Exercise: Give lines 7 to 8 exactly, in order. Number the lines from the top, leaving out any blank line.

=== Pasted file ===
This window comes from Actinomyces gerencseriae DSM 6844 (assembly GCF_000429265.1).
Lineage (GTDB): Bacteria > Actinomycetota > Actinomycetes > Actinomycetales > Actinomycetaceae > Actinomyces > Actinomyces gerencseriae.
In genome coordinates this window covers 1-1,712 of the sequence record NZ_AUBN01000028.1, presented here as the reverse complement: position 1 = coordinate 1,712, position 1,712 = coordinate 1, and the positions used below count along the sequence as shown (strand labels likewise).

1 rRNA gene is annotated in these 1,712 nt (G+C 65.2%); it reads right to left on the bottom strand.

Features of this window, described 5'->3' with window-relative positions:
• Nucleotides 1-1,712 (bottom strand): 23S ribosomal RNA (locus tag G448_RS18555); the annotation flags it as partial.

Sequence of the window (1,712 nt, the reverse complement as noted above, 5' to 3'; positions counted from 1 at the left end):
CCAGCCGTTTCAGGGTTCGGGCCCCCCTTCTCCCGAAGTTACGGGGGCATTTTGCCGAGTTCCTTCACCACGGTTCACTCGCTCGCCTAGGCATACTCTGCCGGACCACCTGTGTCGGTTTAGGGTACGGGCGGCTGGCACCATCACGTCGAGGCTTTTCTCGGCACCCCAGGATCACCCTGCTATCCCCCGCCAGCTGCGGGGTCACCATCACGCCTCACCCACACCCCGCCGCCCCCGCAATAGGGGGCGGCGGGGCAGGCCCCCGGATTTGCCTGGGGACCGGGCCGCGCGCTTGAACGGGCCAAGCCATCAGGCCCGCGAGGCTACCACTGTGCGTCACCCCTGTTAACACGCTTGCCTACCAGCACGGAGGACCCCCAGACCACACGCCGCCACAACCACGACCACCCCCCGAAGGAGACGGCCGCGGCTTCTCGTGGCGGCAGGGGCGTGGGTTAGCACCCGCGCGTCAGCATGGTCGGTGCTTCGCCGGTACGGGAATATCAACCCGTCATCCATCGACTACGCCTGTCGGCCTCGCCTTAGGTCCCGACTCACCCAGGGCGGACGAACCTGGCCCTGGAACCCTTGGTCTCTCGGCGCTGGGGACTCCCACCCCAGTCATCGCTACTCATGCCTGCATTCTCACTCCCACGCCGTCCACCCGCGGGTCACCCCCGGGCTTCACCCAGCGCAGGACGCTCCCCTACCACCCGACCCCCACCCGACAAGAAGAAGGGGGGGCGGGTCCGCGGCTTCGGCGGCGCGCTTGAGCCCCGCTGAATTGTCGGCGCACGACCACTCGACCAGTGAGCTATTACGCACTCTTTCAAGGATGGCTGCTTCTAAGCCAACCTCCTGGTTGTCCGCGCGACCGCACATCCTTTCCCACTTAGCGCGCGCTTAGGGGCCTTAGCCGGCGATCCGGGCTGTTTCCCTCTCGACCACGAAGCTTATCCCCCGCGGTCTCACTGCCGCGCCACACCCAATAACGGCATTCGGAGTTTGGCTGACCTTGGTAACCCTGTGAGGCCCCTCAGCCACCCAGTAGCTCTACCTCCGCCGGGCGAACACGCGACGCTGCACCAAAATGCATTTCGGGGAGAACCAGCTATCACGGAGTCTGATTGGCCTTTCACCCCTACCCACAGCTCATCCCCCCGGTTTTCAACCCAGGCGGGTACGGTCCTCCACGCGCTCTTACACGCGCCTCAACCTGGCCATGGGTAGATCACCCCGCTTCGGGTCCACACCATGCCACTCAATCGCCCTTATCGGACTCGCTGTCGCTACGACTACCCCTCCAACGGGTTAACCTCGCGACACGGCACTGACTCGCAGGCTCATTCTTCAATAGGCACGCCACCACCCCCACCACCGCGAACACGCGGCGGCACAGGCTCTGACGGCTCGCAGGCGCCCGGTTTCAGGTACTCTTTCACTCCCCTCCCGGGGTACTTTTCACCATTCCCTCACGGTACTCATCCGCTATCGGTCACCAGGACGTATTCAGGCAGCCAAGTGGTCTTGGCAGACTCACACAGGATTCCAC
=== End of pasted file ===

Sequence of the window (1,712 nt, the reverse complement as noted above, 5' to 3'; positions counted from 1 at the left end):
CCAGCCGTTTCAGGGTTCGGGCCCCCCTTCTCCCGAAGTTACGGGGGCATTTTGCCGAGTTCCTTCACCACGGTTCACTCGCTCGCCTAGGCATACTCTGCCGGACCACCTGTGTCGGTTTAGGGTACGGGCGGCTGGCACCATCACGTCGAGGCTTTTCTCGGCACCCCAGGATCACCCTGCTATCCCCCGCCAGCTGCGGGGTCACCATCACGCCTCACCCACACCCCGCCGCCCCCGCAATAGGGGGCGGCGGGGCAGGCCCCCGGATTTGCCTGGGGACCGGGCCGCGCGCTTGAACGGGCCAAGCCATCAGGCCCGCGAGGCTACCACTGTGCGTCACCCCTGTTAACACGCTTGCCTACCAGCACGGAGGACCCCCAGACCACACGCCGCCACAACCACGACCACCCCCCGAAGGAGACGGCCGCGGCTTCTCGTGGCGGCAGGGGCGTGGGTTAGCACCCGCGCGTCAGCATGGTCGGTGCTTCGCCGGTACGGGAATATCAACCCGTCATCCATCGACTACGCCTGTCGGCCTCGCCTTAGGTCCCGACTCACCCAGGGCGGACGAACCTGGCCCTGGAACCCTTGGTCTCTCGGCGCTGGGGACTCCCACCCCAGTCATCGCTACTCATGCCTGCATTCTCACTCCCACGCCGTCCACCCGCGGGTCACCCCCGGGCTTCACCCAGCGCAGGACGCTCCCCTACCACCCGACCCCCACCCGACAAGAAGAAGGGGGGGCGGGTCCGCGGCTTCGGCGGCGCGCTTGAGCCCCGCTGAATTGTCGGCGCACGACCACTCGACCAGTGAGCTATTACGCACTCTTTCAAGGATGGCTGCTTCTAAGCCAACCTCCTGGTTGTCCGCGCGACCGCACATCCTTTCCCACTTAGCGCGCGCTTAGGGGCCTTAGCCGGCGATCCGGGCTGTTTCCCTCTCGACCACGAAGCTTATCCCCCGCGGTCTCACTGCCGCGCCACACCCAATAACGGCATTCGGAGTTTGGCTGACCTTGGTAACCCTGTGAGGCCCCTCAGCCACCCAGTAGCTCTACCTCCGCCGGGCGAACACGCGACGCTGCACCAAAATGCATTTCGGGGAGAACCAGCTATCACGGAGTCTGATTGGCCTTTCACCCCTACCCACAGCTCATCCCCCCGGTTTTCAACCCAGGCGGGTACGGTCCTCCACGCGCTCTTACACGCGCCTCAACCTGGCCATGGGTAGATCACCCCGCTTCGGGTCCACACCATGCCACTCAATCGCCCTTATCGGACTCGCTGTCGCTACGACTACCCCTCCAACGGGTTAACCTCGCGACACGGCACTGACTCGCAGGCTCATTCTTCAATAGGCACGCCACCACCCCCACCACCGCGAACACGCGGCGGCACAGGCTCTGACGGCTCGCAGGCGCCCGGTTTCAGGTACTCTTTCACTCCCCTCCCGGGGTACTTTTCACCATTCCCTCACGGTACTCATCCGCTATCGGTCACCAGGACGTATTCAGGCAGCCAAGTGGTCTTGGCAGACTCACACAGGATTCCAC